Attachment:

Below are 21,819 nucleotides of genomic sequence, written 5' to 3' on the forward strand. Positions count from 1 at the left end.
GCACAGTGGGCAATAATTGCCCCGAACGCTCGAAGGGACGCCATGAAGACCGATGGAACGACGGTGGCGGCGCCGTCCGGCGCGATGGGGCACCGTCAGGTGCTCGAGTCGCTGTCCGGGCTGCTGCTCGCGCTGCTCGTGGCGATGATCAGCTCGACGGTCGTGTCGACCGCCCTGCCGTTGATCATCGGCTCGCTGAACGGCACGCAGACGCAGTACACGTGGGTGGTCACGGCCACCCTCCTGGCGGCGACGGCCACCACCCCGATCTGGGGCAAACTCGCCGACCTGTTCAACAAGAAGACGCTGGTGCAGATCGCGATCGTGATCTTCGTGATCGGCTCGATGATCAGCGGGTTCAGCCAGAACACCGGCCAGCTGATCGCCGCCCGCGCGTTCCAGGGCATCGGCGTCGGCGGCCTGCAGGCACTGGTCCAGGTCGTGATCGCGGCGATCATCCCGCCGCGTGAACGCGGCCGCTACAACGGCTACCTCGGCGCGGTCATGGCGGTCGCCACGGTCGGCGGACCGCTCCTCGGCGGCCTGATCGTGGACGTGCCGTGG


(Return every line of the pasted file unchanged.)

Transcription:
Below are 21,819 nucleotides of genomic sequence, written 5' to 3' on the forward strand. Positions count from 1 at the left end.
GCACAGTGGGCAATAATTGCCCCGAACGCTCGAAGGGACGCCATGAAGACCGATGGAACGACGGTGGCGGCGCCGTCCGGCGCGATGGGGCACCGTCAGGTGCTCGAGTCGCTGTCCGGGCTGCTGCTCGCGCTGCTCGTGGCGATGATCAGCTCGACGGTCGTGTCGACCGCCCTGCCGTTGATCATCGGCTCGCTGAACGGCACGCAGACGCAGTACACGTGGGTGGTCACGGCCACCCTCCTGGCGGCGACGGCCACCACCCCGATCTGGGGCAAACTCGCCGACCTGTTCAACAAGAAGACGCTGGTGCAGATCGCGATCGTGATCTTCGTGATCGGCTCGATGATCAGCGGGTTCAGCCAGAACACCGGCCAGCTGATCGCCGCCCGCGCGTTCCAGGGCATCGGCGTCGGCGGCCTGCAGGCACTGGTCCAGGTCGTGATCGCGGCGATCATCCCGCCGCGTGAACGCGGCCGCTACAACGGCTACCTCGGCGCGGTCATGGCGGTCGCCACGGTCGGCGGACCGCTCCTCGGCGGCCTGATCGTGGACGTGCCGTGG